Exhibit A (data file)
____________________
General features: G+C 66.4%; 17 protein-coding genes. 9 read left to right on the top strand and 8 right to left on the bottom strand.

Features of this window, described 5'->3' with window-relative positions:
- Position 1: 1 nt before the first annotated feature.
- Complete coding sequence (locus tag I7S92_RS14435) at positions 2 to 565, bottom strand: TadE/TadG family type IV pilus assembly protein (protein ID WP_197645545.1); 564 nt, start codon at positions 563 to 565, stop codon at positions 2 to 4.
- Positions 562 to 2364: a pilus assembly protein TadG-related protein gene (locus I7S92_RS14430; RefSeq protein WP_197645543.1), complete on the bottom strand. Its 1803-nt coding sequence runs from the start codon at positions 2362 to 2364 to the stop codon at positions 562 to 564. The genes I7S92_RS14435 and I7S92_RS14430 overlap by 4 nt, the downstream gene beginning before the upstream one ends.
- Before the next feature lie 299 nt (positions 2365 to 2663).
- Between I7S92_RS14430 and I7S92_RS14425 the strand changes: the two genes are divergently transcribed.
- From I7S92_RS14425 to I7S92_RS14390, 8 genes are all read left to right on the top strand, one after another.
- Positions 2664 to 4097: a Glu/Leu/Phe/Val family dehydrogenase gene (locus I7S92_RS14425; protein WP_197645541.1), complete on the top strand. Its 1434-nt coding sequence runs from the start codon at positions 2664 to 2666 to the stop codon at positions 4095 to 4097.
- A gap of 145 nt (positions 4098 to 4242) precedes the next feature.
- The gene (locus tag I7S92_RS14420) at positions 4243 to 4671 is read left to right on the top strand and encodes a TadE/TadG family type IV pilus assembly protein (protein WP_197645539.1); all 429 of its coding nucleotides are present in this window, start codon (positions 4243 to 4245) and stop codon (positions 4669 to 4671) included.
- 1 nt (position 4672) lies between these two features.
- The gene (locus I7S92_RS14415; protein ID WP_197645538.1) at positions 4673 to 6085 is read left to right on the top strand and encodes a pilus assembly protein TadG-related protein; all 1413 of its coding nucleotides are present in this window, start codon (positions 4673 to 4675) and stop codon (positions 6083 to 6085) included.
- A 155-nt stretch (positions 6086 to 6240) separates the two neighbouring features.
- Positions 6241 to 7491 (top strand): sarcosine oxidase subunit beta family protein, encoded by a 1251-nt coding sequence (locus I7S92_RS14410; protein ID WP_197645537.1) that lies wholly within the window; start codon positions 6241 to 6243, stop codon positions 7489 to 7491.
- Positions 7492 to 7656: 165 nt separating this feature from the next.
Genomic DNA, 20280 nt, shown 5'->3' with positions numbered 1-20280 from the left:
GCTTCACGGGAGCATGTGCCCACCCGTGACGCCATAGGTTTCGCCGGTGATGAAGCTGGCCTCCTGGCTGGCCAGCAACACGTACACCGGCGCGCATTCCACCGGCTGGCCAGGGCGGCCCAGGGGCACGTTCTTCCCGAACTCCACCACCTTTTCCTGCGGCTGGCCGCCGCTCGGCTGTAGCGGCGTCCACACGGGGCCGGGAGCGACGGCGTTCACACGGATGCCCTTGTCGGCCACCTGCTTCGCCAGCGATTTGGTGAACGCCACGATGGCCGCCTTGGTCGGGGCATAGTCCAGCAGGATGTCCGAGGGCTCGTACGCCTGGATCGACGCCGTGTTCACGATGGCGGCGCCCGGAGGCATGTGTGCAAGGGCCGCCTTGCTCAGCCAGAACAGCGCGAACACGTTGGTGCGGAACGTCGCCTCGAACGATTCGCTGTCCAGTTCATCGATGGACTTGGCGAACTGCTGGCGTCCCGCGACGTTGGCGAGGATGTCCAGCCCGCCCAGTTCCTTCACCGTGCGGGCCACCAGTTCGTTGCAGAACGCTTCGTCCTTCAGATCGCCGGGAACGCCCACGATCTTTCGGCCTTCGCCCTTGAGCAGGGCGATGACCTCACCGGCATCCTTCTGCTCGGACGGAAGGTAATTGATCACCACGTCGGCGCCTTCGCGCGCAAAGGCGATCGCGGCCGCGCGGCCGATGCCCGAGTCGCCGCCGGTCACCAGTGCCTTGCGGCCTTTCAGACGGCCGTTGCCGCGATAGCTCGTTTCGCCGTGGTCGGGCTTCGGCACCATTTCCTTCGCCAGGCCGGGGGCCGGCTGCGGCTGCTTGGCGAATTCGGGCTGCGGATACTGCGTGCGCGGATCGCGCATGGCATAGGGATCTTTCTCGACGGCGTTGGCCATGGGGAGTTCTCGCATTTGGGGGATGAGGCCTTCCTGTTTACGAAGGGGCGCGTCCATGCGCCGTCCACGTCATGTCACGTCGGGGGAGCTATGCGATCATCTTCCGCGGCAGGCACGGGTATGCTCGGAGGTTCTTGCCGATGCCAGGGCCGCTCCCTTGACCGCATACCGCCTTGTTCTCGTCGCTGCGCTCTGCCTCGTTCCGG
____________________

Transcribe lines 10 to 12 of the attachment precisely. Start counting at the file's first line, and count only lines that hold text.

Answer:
- A gap of 145 nt (positions 4098 to 4242) precedes the next feature.
- The gene (locus tag I7S92_RS14420) at positions 4243 to 4671 is read left to right on the top strand and encodes a TadE/TadG family type IV pilus assembly protein (protein WP_197645539.1); all 429 of its coding nucleotides are present in this window, start codon (positions 4243 to 4245) and stop codon (positions 4669 to 4671) included.
- 1 nt (position 4672) lies between these two features.